Flora, Fauna, Waves – Northern Queensland Beaches

Barnacled Beach Log - Kewarra

It’s been a very quiet week here in what smw, slt has learned is sometimes called fnq: far northern Queensland. It’s been all about runs by the water in the early hours, walks by the water in the evening hours, and being a lazy schlub with tennis on tv in between. All in all a quite restorative little respite just across the ol’ Coral Sea from POM. Herewith, and without further introduction other than the occasional caption, some of the things I’ve been seeing this week. (Yes, there were philosophical moments during all those walks, but I can’t remember any of it at the moment. Aren’t you glad?!)

Sunrise - Trinity Beach

Paul - Trinity Beach Eucalypts

Colorful Coastal Trees


Erosion in Action - Kewarra

this is called tidal erosion made visible – above and below

Erosion and Roots - Kewarra

Coastline at Trinity Beach

Fruit Bat Migration - Trinity BeachSome flora & fauna in honor of Cate, whose dad mentioned this week that she’s enjoying seeing new members of the animal kingdom when the opportunity arises. Above: fruit bats on their morning migration back to their treetop roosts in the mountains, after a night’s foraging. Below, a gaggle of parrots and all I can say is any number of parrots creates an enormous racket. I have the impression there are lots of Australian-native species of parrot and parakeet and other such. These were the easiest to photograph here because they’re quite numerous; another white parrot was equally loud but higher in the trees and less numerous. Below that, there’s what I think is a kukaburra — stress the “think.” He was hanging out in a tree on my run this AM.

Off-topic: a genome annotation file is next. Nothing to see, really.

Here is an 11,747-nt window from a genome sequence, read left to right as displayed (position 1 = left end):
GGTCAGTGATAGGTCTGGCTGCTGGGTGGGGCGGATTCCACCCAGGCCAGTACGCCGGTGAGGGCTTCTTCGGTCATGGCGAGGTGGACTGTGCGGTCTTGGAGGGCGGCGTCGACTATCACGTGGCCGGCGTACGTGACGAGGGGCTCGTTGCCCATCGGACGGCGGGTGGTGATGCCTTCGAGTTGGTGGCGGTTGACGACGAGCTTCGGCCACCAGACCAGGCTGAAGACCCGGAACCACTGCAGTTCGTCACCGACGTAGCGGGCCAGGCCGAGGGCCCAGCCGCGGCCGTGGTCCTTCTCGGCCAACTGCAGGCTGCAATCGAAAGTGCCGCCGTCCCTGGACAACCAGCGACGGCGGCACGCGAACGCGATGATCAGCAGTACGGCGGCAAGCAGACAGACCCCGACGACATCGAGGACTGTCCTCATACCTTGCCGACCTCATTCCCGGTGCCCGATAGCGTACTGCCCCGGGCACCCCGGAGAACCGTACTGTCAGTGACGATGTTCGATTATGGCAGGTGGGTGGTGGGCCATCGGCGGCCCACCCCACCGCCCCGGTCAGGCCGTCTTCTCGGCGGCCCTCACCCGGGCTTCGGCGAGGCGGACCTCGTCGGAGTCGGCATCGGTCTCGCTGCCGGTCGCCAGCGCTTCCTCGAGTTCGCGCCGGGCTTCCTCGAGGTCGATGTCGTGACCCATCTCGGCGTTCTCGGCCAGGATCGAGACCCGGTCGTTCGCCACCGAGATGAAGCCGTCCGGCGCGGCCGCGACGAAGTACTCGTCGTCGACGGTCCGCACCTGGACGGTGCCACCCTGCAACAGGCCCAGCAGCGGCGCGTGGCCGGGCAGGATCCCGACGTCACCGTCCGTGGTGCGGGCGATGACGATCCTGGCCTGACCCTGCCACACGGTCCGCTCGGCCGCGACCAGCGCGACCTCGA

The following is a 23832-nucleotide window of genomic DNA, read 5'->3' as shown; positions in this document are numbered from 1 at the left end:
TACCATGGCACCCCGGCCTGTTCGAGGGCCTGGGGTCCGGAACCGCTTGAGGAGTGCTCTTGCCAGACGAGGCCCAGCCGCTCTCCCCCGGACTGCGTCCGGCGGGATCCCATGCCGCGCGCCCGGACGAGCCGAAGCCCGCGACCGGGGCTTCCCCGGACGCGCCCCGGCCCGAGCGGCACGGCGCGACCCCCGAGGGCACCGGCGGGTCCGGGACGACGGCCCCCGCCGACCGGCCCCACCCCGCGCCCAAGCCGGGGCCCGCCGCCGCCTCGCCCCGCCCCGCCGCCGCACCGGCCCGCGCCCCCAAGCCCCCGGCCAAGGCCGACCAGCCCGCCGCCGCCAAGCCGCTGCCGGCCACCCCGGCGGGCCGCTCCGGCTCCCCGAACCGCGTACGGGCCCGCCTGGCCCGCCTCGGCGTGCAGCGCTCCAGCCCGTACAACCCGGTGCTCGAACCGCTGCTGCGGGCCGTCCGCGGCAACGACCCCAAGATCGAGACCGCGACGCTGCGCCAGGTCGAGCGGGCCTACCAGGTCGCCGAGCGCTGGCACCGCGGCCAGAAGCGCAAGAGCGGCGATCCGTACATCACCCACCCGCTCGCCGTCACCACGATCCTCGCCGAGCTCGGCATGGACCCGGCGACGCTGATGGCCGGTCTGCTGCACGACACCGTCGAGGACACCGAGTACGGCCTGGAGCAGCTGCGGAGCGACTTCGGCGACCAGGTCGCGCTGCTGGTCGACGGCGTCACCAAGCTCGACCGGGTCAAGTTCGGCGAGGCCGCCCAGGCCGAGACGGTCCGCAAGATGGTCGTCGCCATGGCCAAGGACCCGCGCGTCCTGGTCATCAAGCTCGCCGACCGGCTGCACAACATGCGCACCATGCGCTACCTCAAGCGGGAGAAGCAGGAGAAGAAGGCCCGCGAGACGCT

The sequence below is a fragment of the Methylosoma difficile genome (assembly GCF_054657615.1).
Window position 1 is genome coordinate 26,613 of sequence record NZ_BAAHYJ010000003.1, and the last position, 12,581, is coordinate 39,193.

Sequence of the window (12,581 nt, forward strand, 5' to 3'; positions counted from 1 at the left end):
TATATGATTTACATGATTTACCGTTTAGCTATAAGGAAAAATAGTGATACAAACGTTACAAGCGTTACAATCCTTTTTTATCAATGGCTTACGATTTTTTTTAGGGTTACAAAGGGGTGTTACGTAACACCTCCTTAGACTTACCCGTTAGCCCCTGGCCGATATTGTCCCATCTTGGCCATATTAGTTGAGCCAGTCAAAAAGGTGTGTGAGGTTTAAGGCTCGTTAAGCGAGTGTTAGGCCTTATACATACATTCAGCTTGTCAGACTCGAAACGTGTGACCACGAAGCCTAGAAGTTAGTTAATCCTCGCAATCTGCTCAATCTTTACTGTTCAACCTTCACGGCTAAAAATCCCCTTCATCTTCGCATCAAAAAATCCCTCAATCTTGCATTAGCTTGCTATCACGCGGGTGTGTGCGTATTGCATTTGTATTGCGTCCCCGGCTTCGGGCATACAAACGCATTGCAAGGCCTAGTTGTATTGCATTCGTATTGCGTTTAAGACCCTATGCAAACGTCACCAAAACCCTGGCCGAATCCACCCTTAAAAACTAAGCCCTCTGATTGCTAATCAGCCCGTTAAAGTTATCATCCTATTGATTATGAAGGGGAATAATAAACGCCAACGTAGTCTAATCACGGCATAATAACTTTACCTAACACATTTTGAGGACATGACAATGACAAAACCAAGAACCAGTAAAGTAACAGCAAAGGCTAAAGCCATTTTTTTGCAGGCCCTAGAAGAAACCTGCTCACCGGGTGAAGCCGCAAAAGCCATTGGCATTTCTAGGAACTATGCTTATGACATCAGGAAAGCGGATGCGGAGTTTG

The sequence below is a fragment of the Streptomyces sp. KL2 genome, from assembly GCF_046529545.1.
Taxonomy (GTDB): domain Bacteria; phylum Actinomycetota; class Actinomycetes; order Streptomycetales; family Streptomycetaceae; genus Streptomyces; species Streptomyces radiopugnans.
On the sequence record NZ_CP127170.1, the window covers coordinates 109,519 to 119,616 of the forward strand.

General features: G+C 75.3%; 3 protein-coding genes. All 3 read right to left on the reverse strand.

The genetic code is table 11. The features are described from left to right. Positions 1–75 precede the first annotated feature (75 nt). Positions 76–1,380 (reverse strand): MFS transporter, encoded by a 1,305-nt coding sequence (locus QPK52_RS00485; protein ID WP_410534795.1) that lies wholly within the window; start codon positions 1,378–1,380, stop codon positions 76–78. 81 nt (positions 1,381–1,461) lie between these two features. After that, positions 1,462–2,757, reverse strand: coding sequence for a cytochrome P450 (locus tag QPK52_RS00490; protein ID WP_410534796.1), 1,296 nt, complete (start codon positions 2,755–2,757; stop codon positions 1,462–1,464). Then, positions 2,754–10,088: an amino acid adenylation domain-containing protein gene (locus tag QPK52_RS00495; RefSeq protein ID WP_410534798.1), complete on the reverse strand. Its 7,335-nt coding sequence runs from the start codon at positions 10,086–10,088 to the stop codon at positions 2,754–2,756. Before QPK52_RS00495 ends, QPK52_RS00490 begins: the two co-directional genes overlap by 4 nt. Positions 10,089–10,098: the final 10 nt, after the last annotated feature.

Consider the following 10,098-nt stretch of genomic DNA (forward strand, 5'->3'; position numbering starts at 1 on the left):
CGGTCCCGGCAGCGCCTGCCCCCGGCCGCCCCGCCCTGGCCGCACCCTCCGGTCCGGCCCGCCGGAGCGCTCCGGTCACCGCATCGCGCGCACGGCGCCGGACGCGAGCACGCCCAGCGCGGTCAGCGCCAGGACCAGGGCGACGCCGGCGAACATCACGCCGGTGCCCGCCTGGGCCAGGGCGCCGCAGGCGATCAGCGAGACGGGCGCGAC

Gaggle of Parrots

Parrot Eating

Parrot Eating 2Parrot in Tree

Kukaburra - I Think - in Trinity Beach

Crocs Sign Trinity Beach

… it would hardly be coastal  northern Australia without warnings for salties, and the occasional story of lost pets or worse. (Here, pets; in NT: occasionally the odd person, but the NT salties can beat up the FNQ salties any day.) ‘Twas awareness of the possible salties that made me extra wary when my runs and walks took me close to the mangrove areas – I felt most brave doing so. 🙂Trees in Wetlands - Kewarra Beach

Waves - Rocks - Trees

Santa Claus in Trinity Beach

Paul - Sunset Trinity Beach

Pink Sky and Islands - Trinity Beach


Ocean and Mountain - Kewarra Palm Trees and Kewarra BeachTrees and Ocean and MountainsCloudy Morning - Trinity Beach

6 responses

  1. Stephen Brockmann

    Hi Paul, Wow, what beautiful pictures! And how fascinating that the warning for the crocodiles started with: “Achtung!” I guess there are some Germans in that neck of the woods, perhaps even some Germans who occasionally stray off the beaten path and encounter crocodiles? I hope you’ve had a really restful, relaxing vacation, and that you have a safe trip back to PNG and a smooth, successful beginning of the next phase of your work there!

    January 13, 2013 at 01:15

    • Birgit

      Wunderbare Bilder. Liebe Grüße an dich Paul und auch an Steve

      January 13, 2013 at 06:21

      • Birgit

        wonderful pictures and greetings to you and to steve

        January 13, 2013 at 06:28

  2. I am so jealous of your travels! I googled the kookie and he is dead on, either him or very closely related cousin. I think my favorite part of the croc warning is the little icon, croc in a triangle! Now I am off to google-earth to look at you on the map. Your posts always make my day; you have such an eye for composition, color etc. When you have had enough of MsF, you can begin touring your photos.

    January 13, 2013 at 01:38

  3. Diane Rachiele

    It is all very interesting, I guess Santa Claus is crocodile-proof? Great photos!

    January 13, 2013 at 01:41

  4. Great pics. I really like the first one.

    January 17, 2013 at 23:19

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